Longing for home this Christmas

WHEN most of the people would wish for new clothes, cosmetic products, and gadgets to receive on Christmas Day, Marawi evacuees, among them, Sitie Aina Dicampong, wish for nothing else but for things to return to how they used to be.

Before the Marawi siege, Sittie was an elementary and high school teacher who was finishing her graduate studies in Mindanao State University (MSU) Marawi. Her father had a retail business of clothes while her mother was employed at Marawi Cable. Things were peaceful and normal. On Christmas Days, although they do not celebrate Christmas, they would go out as a family, taking advantage of the fact that it’s a holiday and there’s no school and work for everyone.

On the last week of May 2017, Dhuhur, a religious ceremony for Muslims was going to be held in Marawi City. Because of this, different Muslim tribes from different parts of the country went to Marawi to participate. Sittie remembered how there weren’t tight checkpoints implemented since it was a religious activity anyway. People became complacent despite a lot of people coming in the city even causing traffic congestion.

On May 23, the peace in their city was disturbed. Sittie, who just arrived home from enrolment, heard loud explosions everywhere. People said it was ISIS. People said Christians were killed. But she didn’t know the truth then.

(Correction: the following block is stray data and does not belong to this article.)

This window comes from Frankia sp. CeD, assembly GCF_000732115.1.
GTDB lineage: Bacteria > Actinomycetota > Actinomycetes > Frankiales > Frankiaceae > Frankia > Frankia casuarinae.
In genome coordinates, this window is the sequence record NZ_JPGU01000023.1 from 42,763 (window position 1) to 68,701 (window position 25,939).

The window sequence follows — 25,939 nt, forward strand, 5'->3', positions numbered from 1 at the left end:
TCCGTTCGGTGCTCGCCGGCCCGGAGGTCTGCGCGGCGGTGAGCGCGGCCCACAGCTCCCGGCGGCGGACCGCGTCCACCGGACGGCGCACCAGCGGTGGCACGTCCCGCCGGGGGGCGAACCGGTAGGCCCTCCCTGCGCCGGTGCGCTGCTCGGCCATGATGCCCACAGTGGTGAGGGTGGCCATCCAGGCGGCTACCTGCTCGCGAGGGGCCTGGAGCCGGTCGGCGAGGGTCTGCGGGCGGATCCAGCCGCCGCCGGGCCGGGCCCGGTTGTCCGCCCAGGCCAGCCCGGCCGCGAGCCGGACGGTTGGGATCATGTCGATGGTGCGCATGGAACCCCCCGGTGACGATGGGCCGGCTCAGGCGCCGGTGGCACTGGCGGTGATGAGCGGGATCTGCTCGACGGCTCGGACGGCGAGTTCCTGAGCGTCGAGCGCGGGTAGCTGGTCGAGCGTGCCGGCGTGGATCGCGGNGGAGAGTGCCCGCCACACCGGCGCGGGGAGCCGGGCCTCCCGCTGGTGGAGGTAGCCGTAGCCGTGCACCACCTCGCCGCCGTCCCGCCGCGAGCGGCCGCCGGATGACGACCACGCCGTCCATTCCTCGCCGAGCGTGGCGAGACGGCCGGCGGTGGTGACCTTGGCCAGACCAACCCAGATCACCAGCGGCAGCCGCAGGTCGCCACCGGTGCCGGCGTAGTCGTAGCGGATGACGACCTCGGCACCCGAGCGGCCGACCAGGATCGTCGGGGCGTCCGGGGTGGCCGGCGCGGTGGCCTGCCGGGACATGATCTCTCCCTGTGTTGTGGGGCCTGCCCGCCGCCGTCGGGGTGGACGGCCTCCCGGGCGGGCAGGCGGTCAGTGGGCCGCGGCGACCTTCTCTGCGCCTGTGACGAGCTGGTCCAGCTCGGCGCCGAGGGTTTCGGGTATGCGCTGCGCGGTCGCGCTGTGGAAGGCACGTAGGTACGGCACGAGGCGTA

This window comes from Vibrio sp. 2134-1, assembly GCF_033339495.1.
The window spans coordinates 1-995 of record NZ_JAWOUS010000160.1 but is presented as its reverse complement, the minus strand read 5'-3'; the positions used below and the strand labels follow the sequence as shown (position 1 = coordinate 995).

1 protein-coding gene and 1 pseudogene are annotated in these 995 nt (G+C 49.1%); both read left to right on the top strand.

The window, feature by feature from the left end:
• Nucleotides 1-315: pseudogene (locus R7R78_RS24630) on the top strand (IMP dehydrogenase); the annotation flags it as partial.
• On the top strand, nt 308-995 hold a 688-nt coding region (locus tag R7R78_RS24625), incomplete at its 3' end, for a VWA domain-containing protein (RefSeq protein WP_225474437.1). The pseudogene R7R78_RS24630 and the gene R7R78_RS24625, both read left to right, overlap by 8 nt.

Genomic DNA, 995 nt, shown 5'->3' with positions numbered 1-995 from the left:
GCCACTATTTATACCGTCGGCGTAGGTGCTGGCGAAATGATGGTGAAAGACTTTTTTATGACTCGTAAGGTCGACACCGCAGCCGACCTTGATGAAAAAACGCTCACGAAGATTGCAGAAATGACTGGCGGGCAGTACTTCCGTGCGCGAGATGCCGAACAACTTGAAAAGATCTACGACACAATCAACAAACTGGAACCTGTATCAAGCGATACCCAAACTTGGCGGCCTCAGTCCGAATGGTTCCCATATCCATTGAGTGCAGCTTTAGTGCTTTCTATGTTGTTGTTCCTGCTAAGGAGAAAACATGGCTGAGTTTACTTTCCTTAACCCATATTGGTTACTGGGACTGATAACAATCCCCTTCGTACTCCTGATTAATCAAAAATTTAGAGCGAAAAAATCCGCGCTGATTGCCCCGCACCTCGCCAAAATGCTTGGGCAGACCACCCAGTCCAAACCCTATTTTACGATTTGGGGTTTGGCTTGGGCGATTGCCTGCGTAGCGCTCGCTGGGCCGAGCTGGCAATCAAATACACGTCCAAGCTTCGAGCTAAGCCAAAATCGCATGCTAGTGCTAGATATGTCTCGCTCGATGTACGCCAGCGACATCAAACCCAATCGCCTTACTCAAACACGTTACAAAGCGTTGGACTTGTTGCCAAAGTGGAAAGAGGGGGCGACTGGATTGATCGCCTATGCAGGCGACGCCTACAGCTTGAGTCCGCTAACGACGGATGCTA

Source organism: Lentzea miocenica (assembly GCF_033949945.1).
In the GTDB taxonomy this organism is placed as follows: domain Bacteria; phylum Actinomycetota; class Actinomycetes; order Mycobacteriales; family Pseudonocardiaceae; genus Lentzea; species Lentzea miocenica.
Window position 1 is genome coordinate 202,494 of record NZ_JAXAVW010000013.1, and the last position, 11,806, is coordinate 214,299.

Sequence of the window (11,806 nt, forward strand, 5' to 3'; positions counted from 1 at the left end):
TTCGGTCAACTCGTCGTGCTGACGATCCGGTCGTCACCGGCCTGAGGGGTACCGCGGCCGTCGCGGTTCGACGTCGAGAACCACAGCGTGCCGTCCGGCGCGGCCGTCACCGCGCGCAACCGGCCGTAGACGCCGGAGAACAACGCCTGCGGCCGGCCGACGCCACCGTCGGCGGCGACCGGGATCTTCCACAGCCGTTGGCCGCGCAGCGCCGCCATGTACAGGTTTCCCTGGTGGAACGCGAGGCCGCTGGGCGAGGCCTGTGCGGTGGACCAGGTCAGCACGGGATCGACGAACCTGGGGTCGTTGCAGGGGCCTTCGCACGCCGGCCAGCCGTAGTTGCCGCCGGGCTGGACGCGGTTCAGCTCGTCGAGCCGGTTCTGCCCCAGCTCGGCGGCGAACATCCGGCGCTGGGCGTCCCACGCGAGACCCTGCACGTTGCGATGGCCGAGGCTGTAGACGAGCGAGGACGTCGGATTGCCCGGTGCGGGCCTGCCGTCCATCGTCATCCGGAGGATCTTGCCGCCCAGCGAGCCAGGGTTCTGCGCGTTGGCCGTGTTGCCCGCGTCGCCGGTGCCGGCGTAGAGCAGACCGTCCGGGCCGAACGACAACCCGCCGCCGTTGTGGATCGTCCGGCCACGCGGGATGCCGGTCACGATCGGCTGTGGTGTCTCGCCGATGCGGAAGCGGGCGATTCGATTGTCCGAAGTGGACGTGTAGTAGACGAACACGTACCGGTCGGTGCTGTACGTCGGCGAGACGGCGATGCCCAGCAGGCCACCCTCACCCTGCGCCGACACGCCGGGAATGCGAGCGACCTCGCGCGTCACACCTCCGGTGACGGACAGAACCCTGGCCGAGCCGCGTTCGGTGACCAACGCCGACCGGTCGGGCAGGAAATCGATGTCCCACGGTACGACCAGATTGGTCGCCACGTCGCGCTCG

“One of the terrorists really talked to us and asked us to leave if we do not want to die because they are going to bomb Marawi City. Even my sibling, who was trapped in school, was released by the terrorist just so we can leave Marawi if we do not want to die. My mother wouldn’t want to leave. We were trapped on our rooftop then. She thought it would just last for one or two days so we waited,” Sittie shared.

After three days of being firm on not leaving their home, Sittie and her family, which was comprised of four adults and three little kids were escorted out of Marawi by members of the terrorist group.

“We are not going to hurt you because you are Muslims, we are told. After escorting us out of Ground Zero, we walked for two hours before we were able to get a ride to Malabang where my lola lives. Until now, my family is there. I went to Davao City after staying 2 days in my lola without knowing anyone just so we can have something to buy food with for the family. My father went back to Marawi and said it will take a long time before we can rebuild our life there back again,” she said.

She was able to work as a call center agent in Davao City for six months. Now, she plans to go back to Marawi to get her documents and to continue her master’s degree here in Davao City.

“I lost so much because of the siege. We lost our home, I lost my job, my parents lost their jobs. It’s difficult to start again. You will wake up in a different place not knowing anyone. I went through major adjustments for my family. But we will stand tall. In God’s Will, Marawi will be restored,” Sittie said.

Coming back to Marawi, she looks forward to be reunited with her father in time for the holiday season. “Sana lang mabalik sa dati,” before the interview ended Sittie said that is her wish now for Christmas.
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